Then saving him means saving everyone else who has been left behind. You shudder at the weight of the responsibility thrust upon your shoulders.
You squat next to the man.
“E-excuse me!” you say in awkward Bezelese, turning the man over on his back. You know it is best to not move an injured person, but if he is strong enough to push himself up, this much should be all right.
It is difficult to move the man, who is larger than you, but you finally succeed in turning him over. You lean him against a mound of dirt and lay him down with his feet outstretched. It is probably not an uncomfortable position.
You have taken basic first aid lessons. You recall the things you learned and check the man’s vitals.
First, you gently place your index finger against his neck.
“He’s still alive…”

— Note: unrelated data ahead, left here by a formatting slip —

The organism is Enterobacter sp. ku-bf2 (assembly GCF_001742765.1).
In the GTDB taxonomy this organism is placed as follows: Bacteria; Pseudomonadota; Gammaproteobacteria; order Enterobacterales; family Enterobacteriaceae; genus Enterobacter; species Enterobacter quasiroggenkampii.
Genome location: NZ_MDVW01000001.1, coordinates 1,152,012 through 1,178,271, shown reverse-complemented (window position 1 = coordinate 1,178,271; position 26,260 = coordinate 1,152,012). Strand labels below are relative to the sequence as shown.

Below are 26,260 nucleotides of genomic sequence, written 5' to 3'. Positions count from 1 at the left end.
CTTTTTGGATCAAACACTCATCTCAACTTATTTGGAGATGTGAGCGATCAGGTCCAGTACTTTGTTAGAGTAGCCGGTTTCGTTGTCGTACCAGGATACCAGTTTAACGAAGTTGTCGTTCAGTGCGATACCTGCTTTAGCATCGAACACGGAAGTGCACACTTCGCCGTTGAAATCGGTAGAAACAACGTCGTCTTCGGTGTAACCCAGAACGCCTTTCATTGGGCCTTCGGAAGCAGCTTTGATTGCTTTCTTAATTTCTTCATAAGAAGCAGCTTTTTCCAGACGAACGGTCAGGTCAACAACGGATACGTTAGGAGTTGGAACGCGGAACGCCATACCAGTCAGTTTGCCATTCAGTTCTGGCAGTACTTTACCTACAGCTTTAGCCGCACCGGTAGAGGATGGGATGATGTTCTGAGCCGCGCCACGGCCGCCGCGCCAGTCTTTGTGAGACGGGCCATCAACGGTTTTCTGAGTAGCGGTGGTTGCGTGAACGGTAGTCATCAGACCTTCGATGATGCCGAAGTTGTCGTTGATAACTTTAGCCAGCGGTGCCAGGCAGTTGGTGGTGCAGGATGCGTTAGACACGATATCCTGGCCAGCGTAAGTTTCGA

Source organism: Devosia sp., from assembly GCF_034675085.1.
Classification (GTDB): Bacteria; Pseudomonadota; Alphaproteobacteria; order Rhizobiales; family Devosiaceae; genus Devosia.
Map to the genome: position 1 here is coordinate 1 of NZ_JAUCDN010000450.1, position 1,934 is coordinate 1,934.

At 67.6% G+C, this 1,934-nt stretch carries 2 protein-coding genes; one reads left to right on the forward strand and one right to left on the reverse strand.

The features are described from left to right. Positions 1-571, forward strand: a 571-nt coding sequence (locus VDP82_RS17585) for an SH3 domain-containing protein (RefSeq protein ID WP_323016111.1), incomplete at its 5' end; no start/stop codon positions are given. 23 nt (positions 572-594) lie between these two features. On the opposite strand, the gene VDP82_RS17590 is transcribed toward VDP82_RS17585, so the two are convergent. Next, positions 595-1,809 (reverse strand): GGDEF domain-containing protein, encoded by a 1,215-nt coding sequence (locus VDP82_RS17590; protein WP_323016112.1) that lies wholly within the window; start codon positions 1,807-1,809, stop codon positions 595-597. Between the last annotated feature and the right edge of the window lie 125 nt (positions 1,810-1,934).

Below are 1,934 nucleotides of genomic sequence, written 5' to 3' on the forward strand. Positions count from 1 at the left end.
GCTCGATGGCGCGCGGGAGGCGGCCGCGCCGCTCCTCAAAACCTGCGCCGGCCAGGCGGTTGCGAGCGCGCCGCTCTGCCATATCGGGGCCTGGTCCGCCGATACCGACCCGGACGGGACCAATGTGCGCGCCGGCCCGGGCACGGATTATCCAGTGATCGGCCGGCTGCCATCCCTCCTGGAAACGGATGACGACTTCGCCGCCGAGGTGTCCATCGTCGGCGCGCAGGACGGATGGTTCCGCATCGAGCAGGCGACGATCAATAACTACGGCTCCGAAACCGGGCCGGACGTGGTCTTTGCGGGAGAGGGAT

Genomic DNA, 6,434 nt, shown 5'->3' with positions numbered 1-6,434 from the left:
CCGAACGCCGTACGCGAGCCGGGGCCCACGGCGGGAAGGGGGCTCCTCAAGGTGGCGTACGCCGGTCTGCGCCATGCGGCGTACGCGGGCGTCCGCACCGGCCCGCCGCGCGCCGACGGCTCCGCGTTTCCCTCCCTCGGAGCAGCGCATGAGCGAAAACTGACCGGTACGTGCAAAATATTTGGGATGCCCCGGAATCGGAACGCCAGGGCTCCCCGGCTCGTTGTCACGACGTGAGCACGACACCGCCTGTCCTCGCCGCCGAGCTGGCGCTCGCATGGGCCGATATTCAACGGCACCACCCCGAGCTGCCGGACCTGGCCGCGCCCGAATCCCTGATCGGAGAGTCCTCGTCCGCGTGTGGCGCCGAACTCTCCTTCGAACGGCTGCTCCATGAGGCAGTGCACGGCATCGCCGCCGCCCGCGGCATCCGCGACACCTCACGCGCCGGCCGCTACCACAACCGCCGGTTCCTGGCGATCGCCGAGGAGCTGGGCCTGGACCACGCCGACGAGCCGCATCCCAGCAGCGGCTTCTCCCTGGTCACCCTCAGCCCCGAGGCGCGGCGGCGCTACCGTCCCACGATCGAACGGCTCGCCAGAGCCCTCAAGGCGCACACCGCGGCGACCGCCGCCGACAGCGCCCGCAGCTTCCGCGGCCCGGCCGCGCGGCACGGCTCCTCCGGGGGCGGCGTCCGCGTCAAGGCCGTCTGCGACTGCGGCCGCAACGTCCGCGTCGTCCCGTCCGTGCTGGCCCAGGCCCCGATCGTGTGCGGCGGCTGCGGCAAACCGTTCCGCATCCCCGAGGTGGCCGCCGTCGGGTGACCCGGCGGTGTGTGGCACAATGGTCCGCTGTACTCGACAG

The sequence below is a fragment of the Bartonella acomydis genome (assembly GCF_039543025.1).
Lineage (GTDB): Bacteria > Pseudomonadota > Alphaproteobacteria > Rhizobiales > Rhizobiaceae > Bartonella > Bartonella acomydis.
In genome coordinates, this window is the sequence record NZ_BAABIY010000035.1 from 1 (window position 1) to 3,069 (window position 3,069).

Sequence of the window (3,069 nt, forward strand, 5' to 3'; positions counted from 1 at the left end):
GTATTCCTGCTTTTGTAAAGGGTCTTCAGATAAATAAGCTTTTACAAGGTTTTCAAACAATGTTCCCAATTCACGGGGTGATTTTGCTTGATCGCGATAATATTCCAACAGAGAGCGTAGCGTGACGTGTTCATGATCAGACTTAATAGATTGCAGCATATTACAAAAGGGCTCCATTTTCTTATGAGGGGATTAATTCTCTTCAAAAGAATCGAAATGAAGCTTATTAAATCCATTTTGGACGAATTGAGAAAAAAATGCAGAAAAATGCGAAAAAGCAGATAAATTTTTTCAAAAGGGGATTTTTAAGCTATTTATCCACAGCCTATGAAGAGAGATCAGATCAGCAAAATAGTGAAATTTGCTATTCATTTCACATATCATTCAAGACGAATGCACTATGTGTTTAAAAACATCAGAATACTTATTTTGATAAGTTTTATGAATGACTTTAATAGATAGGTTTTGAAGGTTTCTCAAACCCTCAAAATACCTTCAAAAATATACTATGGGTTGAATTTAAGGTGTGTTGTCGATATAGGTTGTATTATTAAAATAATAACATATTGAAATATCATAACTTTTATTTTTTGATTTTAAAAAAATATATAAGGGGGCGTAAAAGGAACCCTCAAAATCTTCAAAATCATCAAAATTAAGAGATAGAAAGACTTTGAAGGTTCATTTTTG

You can feel his pulse.
Then, you lick your finger and hold it before the man’s mouth. You can feel his breathing, though it is very faint.
You must call for help immediately, but before that, you open your canteen and slowly let it dribble over the man’s face.
The water washes away the dirt and mud. The man’s face begins to move, eyebrows twitching and mouth opening.
You have been waiting for that word.
Giving water to an unconscious person could kill them if the water goes into their windpipe. But the man should be able to drink now.
“Here!” you say loudly, placing the canteen opening before his lips. You slowly tilt it down.
There is plenty of water left. It flows quietly into the man’s mouth.
Though his eyes are still shut. The man is clearly drinking. You can see his throat move.